Use this URL to cite or link to this record in EThOS: http://ethos.bl.uk/OrderDetails.do?uin=uk.bl.ethos.529861
Title: Parental perspectives on grief and loss following stillbirth and neonatal death
Author: Jones, Kerry Sian
Awarding Body: University of Bristol
Current Institution: University of Bristol
Date of Award: 2010
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Abstract:
This research explores men and women's experience of grief and loss following stillbirth and neonatal death. Utilising existing literature and empirical research with twenty-seven bereaved parents, I argue that stillbirth and neonatal death represents a tragedy to these men and women, yet, its impact has been sequestered both practically and theoretically by medical and psychological and other scholarly discourses of bereavement. Such notions of grief are characterised by their rationality and represented as a series of stages, each comprising of tasks and goals for the bereaved to work through. The data collected about experiences of loss suggests that a way of understanding the impact of such deaths must go beyond professional approaches to grief and instead focus upon the way men and women narrate their experience. I suggest that the meaning given to the experience of loss can be deconstructed by taking account of the varying forms of expressing such experience (such as writing, talking, art, poetry). I demonstrate that men and women experience not only the emotional pain of loss but also struggle with their embodied identity as a parent. I argue that this is mediated by the social networks to which bereaved parents belong and according to the dominant discourses (such as medicine and expected notions of motherhood and fatherhood) and wider political and social structures (such as employment) to which bereaved parents' relate. These findings constitute an understanding of loss which reflects and conflicts with the findings of other research. In so doing, this study contributes to more succinct knowledge concerning perinatal loss, embodied lived experiences and women as well as men's accounts which I argue is overlooked in the literature. The thesis concludes with policy recommendations which include ongoing bereavement training for health professionals, the development of specialist bereavement midwives and for the provision of care which reflects bereaved parent's gendered socio economic and cultural needs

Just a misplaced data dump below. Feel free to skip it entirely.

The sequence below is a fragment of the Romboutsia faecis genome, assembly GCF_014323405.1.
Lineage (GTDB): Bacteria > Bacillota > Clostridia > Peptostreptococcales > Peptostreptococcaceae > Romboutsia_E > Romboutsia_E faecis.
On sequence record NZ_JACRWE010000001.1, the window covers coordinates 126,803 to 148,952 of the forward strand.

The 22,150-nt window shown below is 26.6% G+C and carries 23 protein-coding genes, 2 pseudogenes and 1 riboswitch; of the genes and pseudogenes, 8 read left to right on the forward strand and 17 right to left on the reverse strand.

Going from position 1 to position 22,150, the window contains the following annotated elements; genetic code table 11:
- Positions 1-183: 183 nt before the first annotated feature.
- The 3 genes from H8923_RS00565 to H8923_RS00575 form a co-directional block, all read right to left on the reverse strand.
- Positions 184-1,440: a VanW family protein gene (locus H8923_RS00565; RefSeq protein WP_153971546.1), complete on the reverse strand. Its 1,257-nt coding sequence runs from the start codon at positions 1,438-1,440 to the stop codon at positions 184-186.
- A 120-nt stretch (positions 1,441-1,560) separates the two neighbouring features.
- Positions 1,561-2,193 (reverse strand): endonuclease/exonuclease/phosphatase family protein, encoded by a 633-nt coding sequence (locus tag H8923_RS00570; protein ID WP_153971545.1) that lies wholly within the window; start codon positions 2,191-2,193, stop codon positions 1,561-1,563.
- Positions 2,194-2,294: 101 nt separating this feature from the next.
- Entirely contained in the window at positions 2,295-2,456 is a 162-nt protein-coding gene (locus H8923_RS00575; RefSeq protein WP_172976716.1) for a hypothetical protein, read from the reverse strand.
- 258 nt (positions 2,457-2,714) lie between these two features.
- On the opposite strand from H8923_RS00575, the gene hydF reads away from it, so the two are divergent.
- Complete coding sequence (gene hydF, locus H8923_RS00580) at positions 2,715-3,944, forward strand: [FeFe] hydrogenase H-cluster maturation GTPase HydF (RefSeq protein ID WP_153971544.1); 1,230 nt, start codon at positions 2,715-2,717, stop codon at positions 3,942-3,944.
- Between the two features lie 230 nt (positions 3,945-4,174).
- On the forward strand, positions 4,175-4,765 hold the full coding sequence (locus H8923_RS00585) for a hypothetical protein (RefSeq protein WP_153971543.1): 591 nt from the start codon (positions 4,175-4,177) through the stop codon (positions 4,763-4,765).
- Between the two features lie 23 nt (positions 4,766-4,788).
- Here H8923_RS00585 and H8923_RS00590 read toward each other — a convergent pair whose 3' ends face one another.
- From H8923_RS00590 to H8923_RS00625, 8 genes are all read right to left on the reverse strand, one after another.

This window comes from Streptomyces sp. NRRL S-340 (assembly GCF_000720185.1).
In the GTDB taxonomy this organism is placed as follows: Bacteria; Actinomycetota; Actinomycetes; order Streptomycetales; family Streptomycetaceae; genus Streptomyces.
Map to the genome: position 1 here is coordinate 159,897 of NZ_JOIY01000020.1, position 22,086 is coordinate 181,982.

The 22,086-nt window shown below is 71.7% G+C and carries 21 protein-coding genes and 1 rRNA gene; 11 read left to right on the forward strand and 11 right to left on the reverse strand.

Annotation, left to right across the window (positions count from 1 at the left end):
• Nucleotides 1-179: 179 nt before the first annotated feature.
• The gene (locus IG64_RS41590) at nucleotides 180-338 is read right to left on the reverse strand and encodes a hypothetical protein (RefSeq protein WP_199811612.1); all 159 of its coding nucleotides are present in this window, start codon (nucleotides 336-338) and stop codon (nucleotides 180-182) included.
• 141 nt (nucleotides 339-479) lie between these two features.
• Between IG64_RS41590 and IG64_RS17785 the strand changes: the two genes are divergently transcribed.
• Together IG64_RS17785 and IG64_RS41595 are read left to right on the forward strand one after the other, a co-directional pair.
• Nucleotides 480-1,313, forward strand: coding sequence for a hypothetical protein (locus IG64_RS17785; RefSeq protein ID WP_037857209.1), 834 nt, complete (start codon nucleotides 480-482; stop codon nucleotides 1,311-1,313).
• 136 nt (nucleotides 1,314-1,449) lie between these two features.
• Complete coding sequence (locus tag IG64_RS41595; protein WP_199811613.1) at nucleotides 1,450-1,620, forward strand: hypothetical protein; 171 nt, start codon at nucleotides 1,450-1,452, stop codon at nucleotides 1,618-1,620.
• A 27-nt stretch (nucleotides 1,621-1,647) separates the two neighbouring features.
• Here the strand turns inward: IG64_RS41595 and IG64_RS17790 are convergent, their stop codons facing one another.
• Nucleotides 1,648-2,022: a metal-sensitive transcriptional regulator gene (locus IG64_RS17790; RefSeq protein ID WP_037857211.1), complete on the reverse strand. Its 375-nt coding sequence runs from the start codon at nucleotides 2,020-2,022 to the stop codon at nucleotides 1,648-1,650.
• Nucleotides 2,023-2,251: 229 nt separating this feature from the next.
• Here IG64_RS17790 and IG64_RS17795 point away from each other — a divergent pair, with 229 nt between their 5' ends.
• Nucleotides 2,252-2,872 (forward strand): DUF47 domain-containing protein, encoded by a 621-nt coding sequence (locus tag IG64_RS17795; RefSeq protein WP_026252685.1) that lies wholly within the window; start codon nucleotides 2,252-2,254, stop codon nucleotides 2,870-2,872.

Supervisor: Not available Sponsor: Not available
Qualification Name: Thesis (Ph.D.) Qualification Level: Doctoral
EThOS ID: uk.bl.ethos.529861  DOI: Not available
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